How much stress is normal with a new baby? 

It’s common for major life events to trigger stress. With a new baby, you have to make adjustments to your behavior, habits, and routines to fit into a new life. Even though you can mentally prepared for months, you can never really understand how having a baby is going to affect you, and making such large changes in such a short amount of time doesn’t leave you much room to adjust. Hello, stress!

Some stress in your regular day-to-day life is normal. Feeling a small amount of stress about getting places on time can help motivate you to wake up with your alarm and head out the door. A lot of stress can be harmful. You might be so stressed that you can’t fall asleep at night because you’re worried about missing your alarm in the morning.

As you might have realized, having a new baby is much more significant than is getting somewhere on time. (And, uh, your punctuality might take a hit too.) So how much stress is normal in this situation? One way to understand if your stress levels are normal is to identify the reasons for your stress and how that stress is affecting you.

Stress can be a very general term ranging from a feeling of “I wish this weren’t happening” to “I can’t do anything because I’m panicking.” The most common definition of stress is fairly general, and is defined by the American Institute of Stress as, “A condition or feeling experienced when a person perceives that demands exceed the personal and social resources the individual is able to mobilize.” That is, stress is generally the feeling that what you need to do is more than what you can do.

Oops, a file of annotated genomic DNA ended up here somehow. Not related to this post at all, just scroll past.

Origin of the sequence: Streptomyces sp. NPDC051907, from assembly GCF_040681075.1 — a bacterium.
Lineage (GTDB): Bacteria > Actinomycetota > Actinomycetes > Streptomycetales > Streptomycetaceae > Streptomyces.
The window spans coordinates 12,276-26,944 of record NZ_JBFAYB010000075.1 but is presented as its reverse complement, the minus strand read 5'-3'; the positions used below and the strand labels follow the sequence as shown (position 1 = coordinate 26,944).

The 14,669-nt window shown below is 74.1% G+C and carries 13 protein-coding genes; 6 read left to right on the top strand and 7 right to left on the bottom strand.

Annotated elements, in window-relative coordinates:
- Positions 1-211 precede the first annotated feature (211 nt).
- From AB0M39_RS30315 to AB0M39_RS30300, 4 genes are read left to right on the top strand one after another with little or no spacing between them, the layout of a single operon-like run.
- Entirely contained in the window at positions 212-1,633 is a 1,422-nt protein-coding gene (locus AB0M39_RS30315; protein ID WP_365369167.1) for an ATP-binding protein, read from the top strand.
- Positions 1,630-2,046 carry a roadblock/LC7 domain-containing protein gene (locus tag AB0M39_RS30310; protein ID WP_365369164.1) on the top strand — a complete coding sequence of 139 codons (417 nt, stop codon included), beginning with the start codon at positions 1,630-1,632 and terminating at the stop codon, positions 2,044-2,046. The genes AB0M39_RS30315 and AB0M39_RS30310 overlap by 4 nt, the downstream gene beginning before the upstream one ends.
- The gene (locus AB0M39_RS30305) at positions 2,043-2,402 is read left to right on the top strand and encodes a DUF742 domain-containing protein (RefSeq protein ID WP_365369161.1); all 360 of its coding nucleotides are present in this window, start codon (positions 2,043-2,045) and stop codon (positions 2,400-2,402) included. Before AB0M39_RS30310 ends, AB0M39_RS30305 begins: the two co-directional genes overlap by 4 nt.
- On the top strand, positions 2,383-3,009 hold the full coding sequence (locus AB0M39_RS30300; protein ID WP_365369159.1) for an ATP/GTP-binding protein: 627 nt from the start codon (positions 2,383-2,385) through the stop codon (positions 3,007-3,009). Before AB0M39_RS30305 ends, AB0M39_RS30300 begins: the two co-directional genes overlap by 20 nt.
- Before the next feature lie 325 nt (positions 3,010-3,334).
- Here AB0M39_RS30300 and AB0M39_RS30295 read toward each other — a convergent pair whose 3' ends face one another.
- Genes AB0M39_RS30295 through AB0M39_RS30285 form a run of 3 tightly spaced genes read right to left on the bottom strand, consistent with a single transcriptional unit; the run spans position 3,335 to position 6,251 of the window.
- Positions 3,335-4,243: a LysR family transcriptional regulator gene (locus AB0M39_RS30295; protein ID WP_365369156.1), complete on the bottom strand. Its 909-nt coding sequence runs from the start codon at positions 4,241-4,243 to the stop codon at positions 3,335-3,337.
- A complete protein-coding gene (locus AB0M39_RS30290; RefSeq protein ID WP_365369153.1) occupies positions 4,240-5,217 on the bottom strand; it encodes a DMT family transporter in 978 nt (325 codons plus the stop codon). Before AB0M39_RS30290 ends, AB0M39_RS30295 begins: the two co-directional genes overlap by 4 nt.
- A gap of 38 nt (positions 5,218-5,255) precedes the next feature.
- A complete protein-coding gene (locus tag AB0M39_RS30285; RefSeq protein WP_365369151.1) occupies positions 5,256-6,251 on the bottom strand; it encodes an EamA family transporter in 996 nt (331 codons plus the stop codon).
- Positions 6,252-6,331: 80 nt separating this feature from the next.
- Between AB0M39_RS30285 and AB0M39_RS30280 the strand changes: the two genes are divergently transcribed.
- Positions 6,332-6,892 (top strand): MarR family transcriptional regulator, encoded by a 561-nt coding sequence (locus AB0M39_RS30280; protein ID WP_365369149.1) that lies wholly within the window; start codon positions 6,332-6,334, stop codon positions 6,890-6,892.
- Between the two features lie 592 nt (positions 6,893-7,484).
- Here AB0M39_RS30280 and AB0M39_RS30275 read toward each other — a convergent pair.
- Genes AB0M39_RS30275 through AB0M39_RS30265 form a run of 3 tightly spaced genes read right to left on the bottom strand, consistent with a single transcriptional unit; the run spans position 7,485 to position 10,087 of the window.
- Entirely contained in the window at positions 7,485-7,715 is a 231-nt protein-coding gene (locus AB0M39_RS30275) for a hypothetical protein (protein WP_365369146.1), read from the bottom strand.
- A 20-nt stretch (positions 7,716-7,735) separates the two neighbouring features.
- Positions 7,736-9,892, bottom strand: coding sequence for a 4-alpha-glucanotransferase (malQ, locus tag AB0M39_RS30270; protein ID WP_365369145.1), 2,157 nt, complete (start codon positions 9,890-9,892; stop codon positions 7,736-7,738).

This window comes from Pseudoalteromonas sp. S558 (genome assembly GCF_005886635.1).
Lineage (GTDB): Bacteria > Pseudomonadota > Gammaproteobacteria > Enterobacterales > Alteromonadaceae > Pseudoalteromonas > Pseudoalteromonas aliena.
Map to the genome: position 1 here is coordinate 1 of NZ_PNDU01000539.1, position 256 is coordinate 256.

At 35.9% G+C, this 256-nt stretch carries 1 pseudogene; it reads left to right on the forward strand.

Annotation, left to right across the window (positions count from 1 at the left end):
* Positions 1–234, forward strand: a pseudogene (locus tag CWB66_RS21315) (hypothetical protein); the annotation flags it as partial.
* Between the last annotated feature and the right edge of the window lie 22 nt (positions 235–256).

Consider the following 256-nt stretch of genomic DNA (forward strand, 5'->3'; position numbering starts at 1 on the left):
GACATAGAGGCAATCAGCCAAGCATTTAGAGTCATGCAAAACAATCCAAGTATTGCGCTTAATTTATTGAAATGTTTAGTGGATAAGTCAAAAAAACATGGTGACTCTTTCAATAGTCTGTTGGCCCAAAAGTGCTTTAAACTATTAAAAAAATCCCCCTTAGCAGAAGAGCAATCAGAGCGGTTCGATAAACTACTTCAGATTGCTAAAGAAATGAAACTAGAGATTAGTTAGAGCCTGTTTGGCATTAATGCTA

That’s the root of stress – you feel like you can’t do something. The reaction to that feeling can vary between people and situations. If little moments like hearing your baby cry or running out of diapers give you a little bit of stress, you’re probably within a healthy range of emotions. If taking your baby to the hospital gives you high amounts of stress, you’re a normal parent. However, if small things stress you out to the point where you can’t function, or if you feel stressed all or most of the time, you might be experiencing too much stress.

A key indicator that you’re too stressed is if your stress is having a negative effect on your life or your health. High stress levels can cause high blood pressure, trigger stomach ulcers, or make you exhausted or depressed. Over long periods of time, high stress levels can even cause long-term health impacts such as damage to your heart and blood vessels. Sometimes, a healthy diet, fresh air, and a good support system can combat stress, but not always. If you’re feeling overly stressed, your healthcare provider or a mental health provider will be able to work with you to determine next steps and treatment for your stress.

  • Mayo Clinic Staff. “Infant and toddler health: newborn care.” Mayo Clinic. Mayo Clinic. September 29. 2015. Web.
  • Thoits, Peggy A. “Stress and health.” Journal of Health and Social Behavior. November 2010. Web.
  • Benson, Herbert; Allen, Robert L. “How much stress is too much?” Harvard Business Review. Harvard Business Publishing. September 1980. Web.
  • “What is stress?” The American Institute of Stress. The American Institute of Stress. 2016. Web.
  • Steve Tovian, PhD et al. “Stress effects on the body.” APA. American Psychological Association, 2017. Web.
Get the Ovia Parenting app
Get our app at the Apple App Store Get our app at the Apple App Store Get our app at the Google Play Store Get our app at the Google Play Store